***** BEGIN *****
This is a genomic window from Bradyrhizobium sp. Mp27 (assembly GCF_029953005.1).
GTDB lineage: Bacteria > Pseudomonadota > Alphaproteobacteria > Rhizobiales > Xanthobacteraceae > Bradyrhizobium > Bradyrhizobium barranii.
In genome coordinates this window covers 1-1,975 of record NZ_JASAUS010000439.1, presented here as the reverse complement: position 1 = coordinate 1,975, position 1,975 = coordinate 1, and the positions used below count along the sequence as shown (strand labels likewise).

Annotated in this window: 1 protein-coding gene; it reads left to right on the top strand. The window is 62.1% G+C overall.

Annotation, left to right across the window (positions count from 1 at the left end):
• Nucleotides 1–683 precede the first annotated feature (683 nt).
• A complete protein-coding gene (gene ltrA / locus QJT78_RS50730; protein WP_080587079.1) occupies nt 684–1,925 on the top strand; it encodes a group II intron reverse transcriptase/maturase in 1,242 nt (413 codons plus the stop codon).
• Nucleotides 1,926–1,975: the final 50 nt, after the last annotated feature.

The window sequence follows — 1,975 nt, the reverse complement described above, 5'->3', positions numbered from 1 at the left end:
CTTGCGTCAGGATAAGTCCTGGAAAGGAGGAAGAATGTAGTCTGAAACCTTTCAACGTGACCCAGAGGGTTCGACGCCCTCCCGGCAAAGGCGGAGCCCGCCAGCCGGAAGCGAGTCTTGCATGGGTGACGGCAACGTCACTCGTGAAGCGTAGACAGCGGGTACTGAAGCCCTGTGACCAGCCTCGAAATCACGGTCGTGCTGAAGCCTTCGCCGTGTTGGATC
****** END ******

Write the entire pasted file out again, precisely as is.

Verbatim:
This is a genomic window from Bradyrhizobium sp. Mp27 (assembly GCF_029953005.1).
GTDB lineage: Bacteria > Pseudomonadota > Alphaproteobacteria > Rhizobiales > Xanthobacteraceae > Bradyrhizobium > Bradyrhizobium barranii.
In genome coordinates this window covers 1-1,975 of record NZ_JASAUS010000439.1, presented here as the reverse complement: position 1 = coordinate 1,975, position 1,975 = coordinate 1, and the positions used below count along the sequence as shown (strand labels likewise).

Annotated in this window: 1 protein-coding gene; it reads left to right on the top strand. The window is 62.1% G+C overall.

Annotation, left to right across the window (positions count from 1 at the left end):
• Nucleotides 1–683 precede the first annotated feature (683 nt).
• A complete protein-coding gene (gene ltrA / locus QJT78_RS50730; protein WP_080587079.1) occupies nt 684–1,925 on the top strand; it encodes a group II intron reverse transcriptase/maturase in 1,242 nt (413 codons plus the stop codon).
• Nucleotides 1,926–1,975: the final 50 nt, after the last annotated feature.

The window sequence follows — 1,975 nt, the reverse complement described above, 5'->3', positions numbered from 1 at the left end:
CTTGCGTCAGGATAAGTCCTGGAAAGGAGGAAGAATGTAGTCTGAAACCTTTCAACGTGACCCAGAGGGTTCGACGCCCTCCCGGCAAAGGCGGAGCCCGCCAGCCGGAAGCGAGTCTTGCATGGGTGACGGCAACGTCACTCGTGAAGCGTAGACAGCGGGTACTGAAGCCCTGTGACCAGCCTCGAAATCACGGTCGTGCTGAAGCCTTCGCCGTGTTGGATC